HONG KONG (Reuters Breakingviews) - Japan’s imperial retirement bash will test the country’s reluctant spenders. The world’s third-largest economy takes a 10-day break, starting on Saturday, as Crown Prince Naruhito ascends to the Chrysanthemum Throne, replacing Emperor Akihito. Travel agents and malls hope for a spending spike, but Japanese workaholics may not turn swiftly into shopaholics. It’s poor news if they don’t, not least for planned efforts to meet rising social security costs.
The Land of the Rising Sun has not seen a resignation of such magnitude for over a century. Since then it’s become a near-$5 trillion powerhouse, home to a safe-haven currency. With markets closed for over a week, some worry that if a panic elsewhere prompts a rush into yen, it could trigger wider ructions. Such a spike did happen at the tail end of Japan’s new year vacation in January.
But there’s an upside to the hiatus. Forcing a society with a word for death by overwork to take time off can be economically healthy. It bumps up spending on relaxation, for one. Brewer Asahi Group is increasing production of some brands by 5 to 10 percent ahead of the break. If spending fizzes, that will encourage officials who insist the economy is ready for a 2 percentage point hike to the consumption tax in October.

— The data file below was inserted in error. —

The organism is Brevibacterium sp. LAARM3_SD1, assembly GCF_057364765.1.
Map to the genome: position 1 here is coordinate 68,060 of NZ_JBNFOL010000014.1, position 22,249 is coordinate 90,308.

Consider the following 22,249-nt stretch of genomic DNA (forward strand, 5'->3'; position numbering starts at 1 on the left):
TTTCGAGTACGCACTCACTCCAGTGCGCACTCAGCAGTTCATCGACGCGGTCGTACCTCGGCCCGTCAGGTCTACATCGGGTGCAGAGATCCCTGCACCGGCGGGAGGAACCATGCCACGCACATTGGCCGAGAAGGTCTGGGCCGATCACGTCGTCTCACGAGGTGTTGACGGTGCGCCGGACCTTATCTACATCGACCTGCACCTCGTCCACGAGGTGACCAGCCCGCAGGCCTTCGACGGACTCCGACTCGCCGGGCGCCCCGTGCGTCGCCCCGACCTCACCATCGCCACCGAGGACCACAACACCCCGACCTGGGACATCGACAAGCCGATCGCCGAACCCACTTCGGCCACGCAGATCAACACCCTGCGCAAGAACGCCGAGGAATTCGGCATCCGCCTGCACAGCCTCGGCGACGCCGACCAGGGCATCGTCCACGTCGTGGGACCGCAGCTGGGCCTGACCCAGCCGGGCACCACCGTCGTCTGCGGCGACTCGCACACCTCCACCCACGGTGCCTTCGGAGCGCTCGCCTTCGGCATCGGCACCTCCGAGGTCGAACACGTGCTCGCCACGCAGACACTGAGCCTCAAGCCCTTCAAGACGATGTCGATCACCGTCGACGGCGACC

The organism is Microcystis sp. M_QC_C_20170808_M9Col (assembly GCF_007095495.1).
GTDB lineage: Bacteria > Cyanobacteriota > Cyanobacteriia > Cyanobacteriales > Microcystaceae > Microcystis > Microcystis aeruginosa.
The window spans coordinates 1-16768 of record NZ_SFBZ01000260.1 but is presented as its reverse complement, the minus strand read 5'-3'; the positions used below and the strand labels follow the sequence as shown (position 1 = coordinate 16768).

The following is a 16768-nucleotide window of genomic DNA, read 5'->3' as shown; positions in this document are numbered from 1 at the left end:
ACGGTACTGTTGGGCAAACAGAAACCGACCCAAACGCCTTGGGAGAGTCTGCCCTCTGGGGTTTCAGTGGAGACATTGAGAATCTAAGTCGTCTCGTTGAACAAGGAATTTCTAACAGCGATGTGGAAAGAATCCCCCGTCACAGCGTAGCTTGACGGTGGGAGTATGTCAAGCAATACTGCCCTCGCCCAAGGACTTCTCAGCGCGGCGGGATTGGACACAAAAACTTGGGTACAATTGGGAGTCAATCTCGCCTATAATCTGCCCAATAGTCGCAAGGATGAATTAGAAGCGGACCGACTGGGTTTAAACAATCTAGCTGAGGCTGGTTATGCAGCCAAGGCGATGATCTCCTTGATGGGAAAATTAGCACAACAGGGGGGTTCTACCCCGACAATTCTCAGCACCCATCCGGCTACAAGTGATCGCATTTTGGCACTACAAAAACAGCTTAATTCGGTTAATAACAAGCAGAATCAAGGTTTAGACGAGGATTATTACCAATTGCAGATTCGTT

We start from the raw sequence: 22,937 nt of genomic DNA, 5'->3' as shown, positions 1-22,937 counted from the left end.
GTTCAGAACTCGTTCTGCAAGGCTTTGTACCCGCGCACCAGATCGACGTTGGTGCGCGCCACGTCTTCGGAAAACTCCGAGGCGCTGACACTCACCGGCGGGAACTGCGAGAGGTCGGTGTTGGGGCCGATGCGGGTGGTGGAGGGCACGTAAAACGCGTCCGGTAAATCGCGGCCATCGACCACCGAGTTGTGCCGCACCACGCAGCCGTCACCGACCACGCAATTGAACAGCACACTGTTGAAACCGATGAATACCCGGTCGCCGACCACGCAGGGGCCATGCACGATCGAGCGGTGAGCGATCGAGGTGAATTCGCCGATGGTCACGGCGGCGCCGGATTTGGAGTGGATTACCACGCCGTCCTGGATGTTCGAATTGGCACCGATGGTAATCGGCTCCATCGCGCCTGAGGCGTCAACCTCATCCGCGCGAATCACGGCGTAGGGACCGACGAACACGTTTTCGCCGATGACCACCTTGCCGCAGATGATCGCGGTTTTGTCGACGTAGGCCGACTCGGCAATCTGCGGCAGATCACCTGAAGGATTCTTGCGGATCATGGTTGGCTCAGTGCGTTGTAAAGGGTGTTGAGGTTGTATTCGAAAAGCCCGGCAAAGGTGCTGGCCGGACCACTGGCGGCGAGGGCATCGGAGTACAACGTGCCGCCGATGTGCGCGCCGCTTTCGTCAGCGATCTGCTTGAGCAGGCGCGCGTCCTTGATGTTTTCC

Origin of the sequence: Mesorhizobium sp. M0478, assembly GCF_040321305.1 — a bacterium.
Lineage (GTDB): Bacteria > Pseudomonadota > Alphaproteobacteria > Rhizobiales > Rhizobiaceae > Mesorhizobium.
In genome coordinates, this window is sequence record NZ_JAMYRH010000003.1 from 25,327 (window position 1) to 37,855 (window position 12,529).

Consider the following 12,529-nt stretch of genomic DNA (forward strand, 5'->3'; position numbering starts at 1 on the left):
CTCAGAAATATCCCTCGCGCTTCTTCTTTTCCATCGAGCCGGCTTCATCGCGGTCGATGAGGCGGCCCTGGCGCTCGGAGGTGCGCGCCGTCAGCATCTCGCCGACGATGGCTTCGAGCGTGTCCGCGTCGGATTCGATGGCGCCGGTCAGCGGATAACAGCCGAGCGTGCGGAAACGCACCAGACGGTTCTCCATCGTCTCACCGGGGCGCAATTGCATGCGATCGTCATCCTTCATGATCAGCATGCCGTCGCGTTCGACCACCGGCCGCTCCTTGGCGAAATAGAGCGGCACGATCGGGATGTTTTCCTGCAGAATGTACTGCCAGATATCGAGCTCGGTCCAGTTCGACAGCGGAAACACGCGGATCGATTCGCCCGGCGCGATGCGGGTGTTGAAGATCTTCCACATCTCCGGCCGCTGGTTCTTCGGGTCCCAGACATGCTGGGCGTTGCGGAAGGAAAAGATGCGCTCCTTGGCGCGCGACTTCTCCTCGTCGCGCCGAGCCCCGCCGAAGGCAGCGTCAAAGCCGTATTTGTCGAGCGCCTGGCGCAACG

Prime Minister Shinzō Abe has been trying to reinvigorate growth for over a decade, using a mixture of unconventional monetary policy, stimulus and reform. But he has also run up public debt to over 200 percent of GDP, a fiscal headache for a rapidly aging society. The government wants workers to go home earlier, shop, and procreate new taxpayers – but it’s tough to change behaviour. A 2018 poll by travel site Expedia showed Japanese respondents left an average of 10 annual vacation days unused, half of their allocation and more than any other country in the sample. As for the upcoming break, a survey by the Asahi Shimbun newspaper showed 45 percent of respondents were unhappy at the prospect. Only 35 percent were happy.
Asahi executives are betting Japan’s workers will drink more beer either way. If expenditures don’t pop, however, it may prompt stronger resistance to getting monetary and fiscal policy back to normal. With that in mind, Abe can at least use the rest.
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